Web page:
In the European Union, fisheries managers rely on the expertise of scientists to provide scientific advice for the fisheries management process. Yet the boundary between science and policy is not only imprecise, but one that is also socially constructed. Negotiations take place between two main groups, managers and scientists, surrounding the roles and expectations each has towards the other. Pressure is placed upon each group to conform to the role expectations of the other. Taking note of reform attempts of the European fisheries management system which are already under way, we suggest that reform must provide for effective two-way communication between scientists and managers, which recognises their different needs and role identities, and focuses on both areas of conflict and areas of common interest, in order that the system better meets the requirements of each party, ultimately aiding in the shared goal of the sustainable use of fisheries resources.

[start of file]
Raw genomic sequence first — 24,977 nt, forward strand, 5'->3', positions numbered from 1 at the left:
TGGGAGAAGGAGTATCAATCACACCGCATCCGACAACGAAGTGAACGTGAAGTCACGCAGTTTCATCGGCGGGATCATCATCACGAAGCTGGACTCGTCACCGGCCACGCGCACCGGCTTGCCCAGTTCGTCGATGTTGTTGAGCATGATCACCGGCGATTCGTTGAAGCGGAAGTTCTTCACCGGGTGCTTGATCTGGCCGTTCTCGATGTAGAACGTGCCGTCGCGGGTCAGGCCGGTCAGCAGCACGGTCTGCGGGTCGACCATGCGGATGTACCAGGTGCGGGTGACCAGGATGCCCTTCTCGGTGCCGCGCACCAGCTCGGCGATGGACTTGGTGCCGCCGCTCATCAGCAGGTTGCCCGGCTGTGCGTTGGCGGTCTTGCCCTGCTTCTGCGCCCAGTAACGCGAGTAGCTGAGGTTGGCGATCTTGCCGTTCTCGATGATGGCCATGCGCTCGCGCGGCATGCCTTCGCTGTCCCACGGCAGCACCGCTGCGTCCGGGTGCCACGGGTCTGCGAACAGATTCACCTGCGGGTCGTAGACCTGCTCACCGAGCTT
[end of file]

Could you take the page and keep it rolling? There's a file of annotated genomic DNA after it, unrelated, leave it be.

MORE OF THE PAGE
ASJC Scopus subject areas
- Aquatic Science
- Management, Monitoring, Policy and Law